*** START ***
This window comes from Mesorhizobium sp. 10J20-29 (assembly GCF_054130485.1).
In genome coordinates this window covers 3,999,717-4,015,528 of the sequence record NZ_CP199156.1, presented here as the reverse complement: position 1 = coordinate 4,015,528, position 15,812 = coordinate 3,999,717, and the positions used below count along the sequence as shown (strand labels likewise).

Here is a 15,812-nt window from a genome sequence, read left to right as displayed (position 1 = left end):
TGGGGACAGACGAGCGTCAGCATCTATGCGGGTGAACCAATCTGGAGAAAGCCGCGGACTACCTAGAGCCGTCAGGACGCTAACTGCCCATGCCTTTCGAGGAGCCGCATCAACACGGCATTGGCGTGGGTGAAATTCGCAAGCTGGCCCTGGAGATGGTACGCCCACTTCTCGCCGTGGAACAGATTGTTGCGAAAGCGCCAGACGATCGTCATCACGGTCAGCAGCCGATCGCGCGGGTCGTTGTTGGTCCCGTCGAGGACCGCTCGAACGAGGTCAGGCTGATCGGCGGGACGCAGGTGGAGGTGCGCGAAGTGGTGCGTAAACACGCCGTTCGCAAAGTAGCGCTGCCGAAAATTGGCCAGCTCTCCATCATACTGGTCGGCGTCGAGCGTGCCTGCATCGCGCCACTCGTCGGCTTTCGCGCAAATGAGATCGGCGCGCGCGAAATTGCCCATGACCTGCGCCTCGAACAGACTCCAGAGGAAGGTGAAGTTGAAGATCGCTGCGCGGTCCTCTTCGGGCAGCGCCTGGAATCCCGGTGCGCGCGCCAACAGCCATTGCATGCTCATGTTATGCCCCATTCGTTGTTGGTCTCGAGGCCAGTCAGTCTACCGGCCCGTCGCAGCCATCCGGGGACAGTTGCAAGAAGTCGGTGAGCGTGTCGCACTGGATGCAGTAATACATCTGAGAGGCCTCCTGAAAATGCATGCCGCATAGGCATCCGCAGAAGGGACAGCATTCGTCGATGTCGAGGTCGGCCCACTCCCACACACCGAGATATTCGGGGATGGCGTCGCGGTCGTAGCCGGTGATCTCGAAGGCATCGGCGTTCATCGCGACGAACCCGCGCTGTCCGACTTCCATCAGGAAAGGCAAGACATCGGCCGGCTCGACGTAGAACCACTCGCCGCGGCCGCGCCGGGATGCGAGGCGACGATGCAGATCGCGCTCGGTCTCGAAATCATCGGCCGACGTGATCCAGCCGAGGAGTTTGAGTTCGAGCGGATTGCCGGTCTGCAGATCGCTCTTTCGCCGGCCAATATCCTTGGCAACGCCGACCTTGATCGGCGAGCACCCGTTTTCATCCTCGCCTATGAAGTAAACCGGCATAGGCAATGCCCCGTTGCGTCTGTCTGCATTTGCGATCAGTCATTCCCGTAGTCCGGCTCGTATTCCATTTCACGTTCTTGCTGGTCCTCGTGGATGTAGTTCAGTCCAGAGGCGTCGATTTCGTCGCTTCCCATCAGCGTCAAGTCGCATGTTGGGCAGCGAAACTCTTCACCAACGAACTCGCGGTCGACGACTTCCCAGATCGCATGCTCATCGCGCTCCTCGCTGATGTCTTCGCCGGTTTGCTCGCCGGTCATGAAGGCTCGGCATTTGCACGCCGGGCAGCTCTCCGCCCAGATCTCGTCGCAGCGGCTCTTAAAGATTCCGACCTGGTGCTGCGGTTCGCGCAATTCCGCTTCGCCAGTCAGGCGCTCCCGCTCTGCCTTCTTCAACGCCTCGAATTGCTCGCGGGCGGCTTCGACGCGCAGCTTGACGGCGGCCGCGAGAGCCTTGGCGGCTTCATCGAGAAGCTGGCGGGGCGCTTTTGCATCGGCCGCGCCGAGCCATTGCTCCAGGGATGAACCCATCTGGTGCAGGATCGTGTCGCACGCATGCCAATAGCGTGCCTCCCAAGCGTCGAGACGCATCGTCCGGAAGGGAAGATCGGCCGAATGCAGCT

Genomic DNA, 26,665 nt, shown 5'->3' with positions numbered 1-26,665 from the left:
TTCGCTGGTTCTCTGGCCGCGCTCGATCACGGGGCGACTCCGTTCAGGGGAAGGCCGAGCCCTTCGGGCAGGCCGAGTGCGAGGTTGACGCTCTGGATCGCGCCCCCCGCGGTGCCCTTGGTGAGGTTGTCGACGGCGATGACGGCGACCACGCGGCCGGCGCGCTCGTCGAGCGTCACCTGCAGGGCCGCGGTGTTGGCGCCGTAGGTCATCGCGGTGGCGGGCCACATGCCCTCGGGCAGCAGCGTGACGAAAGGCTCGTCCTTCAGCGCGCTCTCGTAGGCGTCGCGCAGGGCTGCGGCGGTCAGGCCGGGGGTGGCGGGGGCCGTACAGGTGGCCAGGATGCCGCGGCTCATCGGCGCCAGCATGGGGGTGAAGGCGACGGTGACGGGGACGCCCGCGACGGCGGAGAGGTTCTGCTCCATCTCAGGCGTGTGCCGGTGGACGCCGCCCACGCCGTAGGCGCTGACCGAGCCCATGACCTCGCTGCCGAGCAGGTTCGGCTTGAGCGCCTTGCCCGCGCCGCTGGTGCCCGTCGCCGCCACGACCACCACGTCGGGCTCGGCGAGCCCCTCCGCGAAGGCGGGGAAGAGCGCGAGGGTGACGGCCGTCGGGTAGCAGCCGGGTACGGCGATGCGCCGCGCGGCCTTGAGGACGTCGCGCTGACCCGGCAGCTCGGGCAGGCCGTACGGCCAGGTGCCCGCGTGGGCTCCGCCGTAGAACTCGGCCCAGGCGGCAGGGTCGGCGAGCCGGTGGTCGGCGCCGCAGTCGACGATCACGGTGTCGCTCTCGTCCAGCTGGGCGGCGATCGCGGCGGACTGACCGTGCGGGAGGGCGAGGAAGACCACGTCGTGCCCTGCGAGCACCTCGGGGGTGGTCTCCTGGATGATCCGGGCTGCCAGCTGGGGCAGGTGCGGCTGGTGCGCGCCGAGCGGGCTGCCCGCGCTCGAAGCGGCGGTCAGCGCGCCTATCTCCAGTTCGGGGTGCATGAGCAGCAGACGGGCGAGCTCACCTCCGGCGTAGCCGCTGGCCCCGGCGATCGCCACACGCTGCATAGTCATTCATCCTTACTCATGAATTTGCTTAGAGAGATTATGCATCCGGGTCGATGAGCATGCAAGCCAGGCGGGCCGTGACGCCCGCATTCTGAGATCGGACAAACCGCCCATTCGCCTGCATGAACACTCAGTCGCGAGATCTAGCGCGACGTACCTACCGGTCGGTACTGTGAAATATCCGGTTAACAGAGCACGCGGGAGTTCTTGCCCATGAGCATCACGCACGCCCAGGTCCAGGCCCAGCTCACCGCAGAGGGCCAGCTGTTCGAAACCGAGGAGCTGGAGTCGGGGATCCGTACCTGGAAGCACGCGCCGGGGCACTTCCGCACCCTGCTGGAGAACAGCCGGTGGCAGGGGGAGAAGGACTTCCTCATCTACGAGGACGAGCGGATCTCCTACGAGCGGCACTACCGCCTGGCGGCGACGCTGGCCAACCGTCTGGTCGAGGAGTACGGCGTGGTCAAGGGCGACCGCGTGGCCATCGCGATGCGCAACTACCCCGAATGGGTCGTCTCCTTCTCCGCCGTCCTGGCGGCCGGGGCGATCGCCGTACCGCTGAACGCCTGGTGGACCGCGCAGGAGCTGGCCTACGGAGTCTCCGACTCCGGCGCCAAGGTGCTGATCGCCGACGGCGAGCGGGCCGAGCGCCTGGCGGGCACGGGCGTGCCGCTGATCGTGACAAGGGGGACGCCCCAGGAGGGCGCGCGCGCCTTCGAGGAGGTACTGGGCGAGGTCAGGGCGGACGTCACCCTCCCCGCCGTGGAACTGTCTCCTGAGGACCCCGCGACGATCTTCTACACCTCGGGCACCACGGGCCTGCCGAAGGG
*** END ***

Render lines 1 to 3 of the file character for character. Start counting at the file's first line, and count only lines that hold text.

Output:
This window comes from Mesorhizobium sp. 10J20-29 (assembly GCF_054130485.1).
In genome coordinates this window covers 3,999,717-4,015,528 of the sequence record NZ_CP199156.1, presented here as the reverse complement: position 1 = coordinate 4,015,528, position 15,812 = coordinate 3,999,717, and the positions used below count along the sequence as shown (strand labels likewise).

Here is a 15,812-nt window from a genome sequence, read left to right as displayed (position 1 = left end):